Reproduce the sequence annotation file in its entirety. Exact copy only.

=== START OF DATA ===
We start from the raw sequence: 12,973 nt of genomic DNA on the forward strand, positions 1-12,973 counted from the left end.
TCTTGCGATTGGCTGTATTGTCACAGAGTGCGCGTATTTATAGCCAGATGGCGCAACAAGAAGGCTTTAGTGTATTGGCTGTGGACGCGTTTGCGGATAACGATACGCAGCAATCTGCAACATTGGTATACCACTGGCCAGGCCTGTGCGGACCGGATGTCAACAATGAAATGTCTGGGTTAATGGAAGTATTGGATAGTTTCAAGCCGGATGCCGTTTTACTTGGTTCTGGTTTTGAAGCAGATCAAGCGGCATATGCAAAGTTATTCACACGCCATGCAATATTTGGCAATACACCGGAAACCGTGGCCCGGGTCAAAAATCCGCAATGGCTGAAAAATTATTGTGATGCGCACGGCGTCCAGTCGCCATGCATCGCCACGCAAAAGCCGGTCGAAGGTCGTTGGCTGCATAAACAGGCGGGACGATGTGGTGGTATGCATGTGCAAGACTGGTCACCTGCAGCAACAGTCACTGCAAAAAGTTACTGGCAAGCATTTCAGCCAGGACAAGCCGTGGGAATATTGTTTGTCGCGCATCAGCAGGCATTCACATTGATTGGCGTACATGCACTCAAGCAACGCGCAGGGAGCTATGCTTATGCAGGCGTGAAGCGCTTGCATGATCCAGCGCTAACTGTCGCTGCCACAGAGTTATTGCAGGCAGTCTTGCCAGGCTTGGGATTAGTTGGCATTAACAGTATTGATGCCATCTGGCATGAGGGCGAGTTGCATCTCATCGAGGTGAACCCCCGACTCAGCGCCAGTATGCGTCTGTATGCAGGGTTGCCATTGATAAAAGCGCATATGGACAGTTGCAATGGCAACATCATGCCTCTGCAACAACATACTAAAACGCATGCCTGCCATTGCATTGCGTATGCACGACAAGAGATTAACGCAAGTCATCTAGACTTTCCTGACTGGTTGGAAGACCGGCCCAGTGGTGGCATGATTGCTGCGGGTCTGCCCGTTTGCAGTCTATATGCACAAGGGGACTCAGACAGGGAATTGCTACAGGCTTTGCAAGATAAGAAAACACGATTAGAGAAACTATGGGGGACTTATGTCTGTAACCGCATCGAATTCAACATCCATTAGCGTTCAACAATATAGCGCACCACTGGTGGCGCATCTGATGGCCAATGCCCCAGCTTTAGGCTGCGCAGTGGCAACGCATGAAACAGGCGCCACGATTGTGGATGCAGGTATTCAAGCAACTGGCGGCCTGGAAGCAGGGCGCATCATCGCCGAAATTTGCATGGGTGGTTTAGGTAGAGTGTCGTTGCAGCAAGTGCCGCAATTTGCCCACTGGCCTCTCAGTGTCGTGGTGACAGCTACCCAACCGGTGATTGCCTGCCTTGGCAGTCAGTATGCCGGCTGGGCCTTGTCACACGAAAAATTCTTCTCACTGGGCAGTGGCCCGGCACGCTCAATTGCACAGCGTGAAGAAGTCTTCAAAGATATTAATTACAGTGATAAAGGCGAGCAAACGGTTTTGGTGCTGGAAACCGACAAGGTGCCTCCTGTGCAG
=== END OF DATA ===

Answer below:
We start from the raw sequence: 12,973 nt of genomic DNA on the forward strand, positions 1-12,973 counted from the left end.
TCTTGCGATTGGCTGTATTGTCACAGAGTGCGCGTATTTATAGCCAGATGGCGCAACAAGAAGGCTTTAGTGTATTGGCTGTGGACGCGTTTGCGGATAACGATACGCAGCAATCTGCAACATTGGTATACCACTGGCCAGGCCTGTGCGGACCGGATGTCAACAATGAAATGTCTGGGTTAATGGAAGTATTGGATAGTTTCAAGCCGGATGCCGTTTTACTTGGTTCTGGTTTTGAAGCAGATCAAGCGGCATATGCAAAGTTATTCACACGCCATGCAATATTTGGCAATACACCGGAAACCGTGGCCCGGGTCAAAAATCCGCAATGGCTGAAAAATTATTGTGATGCGCACGGCGTCCAGTCGCCATGCATCGCCACGCAAAAGCCGGTCGAAGGTCGTTGGCTGCATAAACAGGCGGGACGATGTGGTGGTATGCATGTGCAAGACTGGTCACCTGCAGCAACAGTCACTGCAAAAAGTTACTGGCAAGCATTTCAGCCAGGACAAGCCGTGGGAATATTGTTTGTCGCGCATCAGCAGGCATTCACATTGATTGGCGTACATGCACTCAAGCAACGCGCAGGGAGCTATGCTTATGCAGGCGTGAAGCGCTTGCATGATCCAGCGCTAACTGTCGCTGCCACAGAGTTATTGCAGGCAGTCTTGCCAGGCTTGGGATTAGTTGGCATTAACAGTATTGATGCCATCTGGCATGAGGGCGAGTTGCATCTCATCGAGGTGAACCCCCGACTCAGCGCCAGTATGCGTCTGTATGCAGGGTTGCCATTGATAAAAGCGCATATGGACAGTTGCAATGGCAACATCATGCCTCTGCAACAACATACTAAAACGCATGCCTGCCATTGCATTGCGTATGCACGACAAGAGATTAACGCAAGTCATCTAGACTTTCCTGACTGGTTGGAAGACCGGCCCAGTGGTGGCATGATTGCTGCGGGTCTGCCCGTTTGCAGTCTATATGCACAAGGGGACTCAGACAGGGAATTGCTACAGGCTTTGCAAGATAAGAAAACACGATTAGAGAAACTATGGGGGACTTATGTCTGTAACCGCATCGAATTCAACATCCATTAGCGTTCAACAATATAGCGCACCACTGGTGGCGCATCTGATGGCCAATGCCCCAGCTTTAGGCTGCGCAGTGGCAACGCATGAAACAGGCGCCACGATTGTGGATGCAGGTATTCAAGCAACTGGCGGCCTGGAAGCAGGGCGCATCATCGCCGAAATTTGCATGGGTGGTTTAGGTAGAGTGTCGTTGCAGCAAGTGCCGCAATTTGCCCACTGGCCTCTCAGTGTCGTGGTGACAGCTACCCAACCGGTGATTGCCTGCCTTGGCAGTCAGTATGCCGGCTGGGCCTTGTCACACGAAAAATTCTTCTCACTGGGCAGTGGCCCGGCACGCTCAATTGCACAGCGTGAAGAAGTCTTCAAAGATATTAATTACAGTGATAAAGGCGAGCAAACGGTTTTGGTGCTGGAAACCGACAAGGTGCCTCCTGTGCAG